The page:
What's Brexit, Anyway? All About the U.K.'s Vote to Leave the European Union – And Why It Matters to Americans
Today, Britons head to the polls for a referendum on whether they’ll remain in the European Union. It’s a history-making vote that the British have nicknamed “Brexit.”
But what is a “Brexit?” And why should those of us across the pond care?
First off, let’s cover the basics.
What is a Brexit?
A Brexit is shorthand for “British exit” from the European Union. If Britons choose to leave – to Brexit – it will be monumental. No country has ever left the EU before. Trade deals will take years to renegotiate. The U.K.’s currency, the pound sterling, would undoubtedly hit a decades-long low in value, experts say.
The whole reason the country is even having a referendum is because of last year’s Conservative victory in the House of Commons – the party pledged to hold a vote on leaving the EU before the end of 2017.
Earlier this year, the vote was scheduled for June 23. The buildup has been increasingly hostile between the two sides – leave and remain – with polls nearly neck-and-neck, even hours before the voting began.
This animosity came to a head with the murder of British lawmaker Jo Cox last week. Cox was a Labour Party MP (Member of Parliment) who campaigned for Britain remaining in the EU. Eyewitnesses told The Guardian that her killer shouted “Britain first!” as he attacked her, and later gave his name as “Death to traitors, freedom for Britain,” which doesn’t leave much doubt the murder was politically motivated.
There was a slight swing in the remain camp’s favor following the national shock of Cox’s murder, but polls remain split almost evenly.
Who wants to stay in the EU – and why?
A slew of famous faces have publicly urged Britons to stay in the EU. Prime Minister David Cameron, who is calling the poll to appease internal party politics, has campaigned heavily to remain.
Those on the “remain” side cite economics as one of their primary arguments. As a member of the EU, the U.K. pays no tariffs on imports and exports to the rest of Europe.
Some economists say that the U.K. would take a huge economic risk if it leaves the EU. The pound’s value would certainly fall, trade with the rest of Europe would have to be renegotiated, and the move could ultimately drag down the economy, opponents of leaving argue. Cameron has said Brexit could create economic uncertainty for up to a decade.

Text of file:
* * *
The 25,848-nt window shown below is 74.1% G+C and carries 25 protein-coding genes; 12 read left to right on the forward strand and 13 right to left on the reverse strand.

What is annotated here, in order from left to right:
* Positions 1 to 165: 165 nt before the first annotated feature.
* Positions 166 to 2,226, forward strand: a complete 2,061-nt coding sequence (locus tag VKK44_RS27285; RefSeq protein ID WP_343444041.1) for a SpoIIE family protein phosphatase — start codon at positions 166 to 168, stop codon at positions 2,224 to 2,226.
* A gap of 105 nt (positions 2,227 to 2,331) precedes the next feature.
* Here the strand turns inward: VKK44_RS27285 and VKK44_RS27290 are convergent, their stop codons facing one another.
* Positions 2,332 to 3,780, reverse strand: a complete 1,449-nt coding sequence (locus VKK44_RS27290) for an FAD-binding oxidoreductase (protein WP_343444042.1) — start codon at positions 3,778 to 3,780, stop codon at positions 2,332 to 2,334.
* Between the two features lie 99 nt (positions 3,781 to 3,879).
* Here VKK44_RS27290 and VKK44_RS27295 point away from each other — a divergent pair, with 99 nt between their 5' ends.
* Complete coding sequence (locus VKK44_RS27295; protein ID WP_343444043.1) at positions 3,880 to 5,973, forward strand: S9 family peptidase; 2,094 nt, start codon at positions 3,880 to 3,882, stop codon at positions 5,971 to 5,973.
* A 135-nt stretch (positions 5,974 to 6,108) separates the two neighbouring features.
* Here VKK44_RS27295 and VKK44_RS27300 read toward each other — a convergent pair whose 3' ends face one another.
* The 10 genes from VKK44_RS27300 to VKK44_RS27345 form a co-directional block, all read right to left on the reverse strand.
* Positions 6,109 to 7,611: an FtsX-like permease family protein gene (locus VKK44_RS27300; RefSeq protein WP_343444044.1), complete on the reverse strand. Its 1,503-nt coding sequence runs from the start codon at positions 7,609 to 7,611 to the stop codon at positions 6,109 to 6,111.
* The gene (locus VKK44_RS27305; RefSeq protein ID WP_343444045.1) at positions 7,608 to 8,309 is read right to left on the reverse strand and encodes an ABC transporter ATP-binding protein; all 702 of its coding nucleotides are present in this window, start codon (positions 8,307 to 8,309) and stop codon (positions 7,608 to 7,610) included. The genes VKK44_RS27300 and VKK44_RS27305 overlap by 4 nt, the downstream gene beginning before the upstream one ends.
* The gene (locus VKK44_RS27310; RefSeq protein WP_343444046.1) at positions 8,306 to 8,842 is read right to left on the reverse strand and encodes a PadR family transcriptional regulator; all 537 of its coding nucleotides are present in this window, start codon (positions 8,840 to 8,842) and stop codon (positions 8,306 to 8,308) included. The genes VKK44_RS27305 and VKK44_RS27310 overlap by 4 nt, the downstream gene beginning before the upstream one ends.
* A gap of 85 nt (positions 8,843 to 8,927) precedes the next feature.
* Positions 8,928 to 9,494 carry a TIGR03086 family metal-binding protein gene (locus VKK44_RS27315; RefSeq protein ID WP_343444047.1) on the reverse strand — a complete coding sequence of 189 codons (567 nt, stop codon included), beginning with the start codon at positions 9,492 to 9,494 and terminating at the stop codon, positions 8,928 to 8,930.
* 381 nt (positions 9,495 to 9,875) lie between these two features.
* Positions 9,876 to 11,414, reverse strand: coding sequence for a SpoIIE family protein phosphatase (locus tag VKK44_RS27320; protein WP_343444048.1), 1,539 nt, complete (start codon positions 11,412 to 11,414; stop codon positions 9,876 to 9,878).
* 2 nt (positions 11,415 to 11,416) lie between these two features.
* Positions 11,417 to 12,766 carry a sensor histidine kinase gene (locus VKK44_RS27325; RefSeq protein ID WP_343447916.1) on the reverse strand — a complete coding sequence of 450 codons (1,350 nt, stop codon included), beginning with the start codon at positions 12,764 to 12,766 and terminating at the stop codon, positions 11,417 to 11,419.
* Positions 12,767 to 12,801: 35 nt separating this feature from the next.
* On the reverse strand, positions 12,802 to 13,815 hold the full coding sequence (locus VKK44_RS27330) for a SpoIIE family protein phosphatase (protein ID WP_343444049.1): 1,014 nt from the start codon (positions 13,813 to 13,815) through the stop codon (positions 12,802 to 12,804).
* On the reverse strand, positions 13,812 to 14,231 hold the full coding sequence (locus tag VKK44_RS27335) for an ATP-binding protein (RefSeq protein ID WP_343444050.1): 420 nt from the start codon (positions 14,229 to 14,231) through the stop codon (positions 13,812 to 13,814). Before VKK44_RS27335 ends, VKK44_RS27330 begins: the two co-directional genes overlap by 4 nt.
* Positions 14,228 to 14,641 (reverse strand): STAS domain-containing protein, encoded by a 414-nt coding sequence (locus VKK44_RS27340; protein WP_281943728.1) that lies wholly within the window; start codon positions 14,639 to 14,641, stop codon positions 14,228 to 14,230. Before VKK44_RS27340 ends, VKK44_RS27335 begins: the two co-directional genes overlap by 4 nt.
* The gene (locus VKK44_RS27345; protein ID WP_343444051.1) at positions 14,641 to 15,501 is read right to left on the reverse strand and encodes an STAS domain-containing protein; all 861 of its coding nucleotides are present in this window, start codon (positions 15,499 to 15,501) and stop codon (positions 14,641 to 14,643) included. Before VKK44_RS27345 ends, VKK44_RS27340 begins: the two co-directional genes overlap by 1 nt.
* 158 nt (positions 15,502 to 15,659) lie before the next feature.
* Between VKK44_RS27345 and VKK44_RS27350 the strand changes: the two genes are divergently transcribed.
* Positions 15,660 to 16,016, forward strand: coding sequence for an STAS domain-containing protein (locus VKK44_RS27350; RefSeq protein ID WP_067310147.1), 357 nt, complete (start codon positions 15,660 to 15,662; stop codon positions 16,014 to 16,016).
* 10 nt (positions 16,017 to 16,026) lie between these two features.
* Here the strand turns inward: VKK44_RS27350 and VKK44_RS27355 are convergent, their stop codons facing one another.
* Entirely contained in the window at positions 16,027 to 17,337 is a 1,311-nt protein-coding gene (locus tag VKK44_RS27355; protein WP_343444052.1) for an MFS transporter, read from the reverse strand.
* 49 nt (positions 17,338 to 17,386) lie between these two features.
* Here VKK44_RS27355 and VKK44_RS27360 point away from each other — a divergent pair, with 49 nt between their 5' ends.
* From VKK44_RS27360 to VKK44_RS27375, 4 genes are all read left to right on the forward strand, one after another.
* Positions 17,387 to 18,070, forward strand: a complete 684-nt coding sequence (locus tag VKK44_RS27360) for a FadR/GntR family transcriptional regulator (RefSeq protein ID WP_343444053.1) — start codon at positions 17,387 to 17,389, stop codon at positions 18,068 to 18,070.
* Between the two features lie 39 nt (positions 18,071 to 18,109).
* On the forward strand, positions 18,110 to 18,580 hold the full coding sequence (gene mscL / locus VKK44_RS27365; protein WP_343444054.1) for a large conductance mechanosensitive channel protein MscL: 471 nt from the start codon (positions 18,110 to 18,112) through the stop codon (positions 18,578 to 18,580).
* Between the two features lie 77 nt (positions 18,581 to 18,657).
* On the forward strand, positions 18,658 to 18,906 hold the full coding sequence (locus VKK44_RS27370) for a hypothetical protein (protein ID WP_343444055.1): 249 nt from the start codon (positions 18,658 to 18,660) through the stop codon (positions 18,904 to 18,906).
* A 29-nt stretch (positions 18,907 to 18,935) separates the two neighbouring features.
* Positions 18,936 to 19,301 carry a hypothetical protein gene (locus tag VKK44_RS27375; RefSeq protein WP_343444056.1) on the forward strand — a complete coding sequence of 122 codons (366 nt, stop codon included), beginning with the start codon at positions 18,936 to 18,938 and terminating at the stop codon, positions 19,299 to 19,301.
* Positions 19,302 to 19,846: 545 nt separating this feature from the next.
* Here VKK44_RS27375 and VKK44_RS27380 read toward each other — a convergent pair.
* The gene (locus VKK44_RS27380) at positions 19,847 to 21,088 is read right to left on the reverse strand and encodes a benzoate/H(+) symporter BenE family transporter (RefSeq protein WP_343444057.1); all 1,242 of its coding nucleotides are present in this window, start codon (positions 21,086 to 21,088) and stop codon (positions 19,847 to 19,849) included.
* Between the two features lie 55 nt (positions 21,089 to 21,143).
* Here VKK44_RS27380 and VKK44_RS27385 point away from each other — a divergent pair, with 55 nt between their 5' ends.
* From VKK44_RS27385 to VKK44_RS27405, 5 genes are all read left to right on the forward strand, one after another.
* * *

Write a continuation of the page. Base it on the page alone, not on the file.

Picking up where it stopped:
Plus, “remain” supporters say that being a part of the EU gives the U.K. an voice in influencing European politics and polities, especially as one of the union’s wealthiest nations – and some believe, a stronger voice on the world’s political stage.
Who supports leaving the EU – and why do they want to go?
The popular former mayor of London, Boris Johnson – a member of David Cameron’s Conservative party – is leading the charge for the “leave” camp. Many have suggested he is using the political issue to springboard himself into the Prime Minister’s seat if Britons vote to exit the EU.
In the midst of the campaign, he compared the EU to Hitler’s Nazi Germany.
Several of the nation’s most influential newspapers have also come out in favor of leaving, including The Sun, The Daily Mail, The Daily Telegraph and The Sunday Times.
One of the biggest arguments for the those on team Brexit is immigration. Being a member of the EU means that any citizen of an EU nation – including those much poorer thank Britain like Bulgaria and Romania – can move to the U.K. whenever they want. Once there, they’re entitled to work and to receive taxpayer-funded welfare, just like a Briton. And the U.K. gets a lot of immigrants: According to Migration Watch, 330,000 immigrants arrived in the U.K. in 2015, and it’s estimated as many as 500 people arrive in the U.K. every single day.
Stuart Rose, former CEO for British chain Marks & Spencer has claimed that EU immigrants depress wages in the U.K. and take jobs from Britons.
Supporters of the “leave” movement also resent the control that EU politicians in Brussels have over U.K. laws and argue that British businesses would thrive with fewer regulations.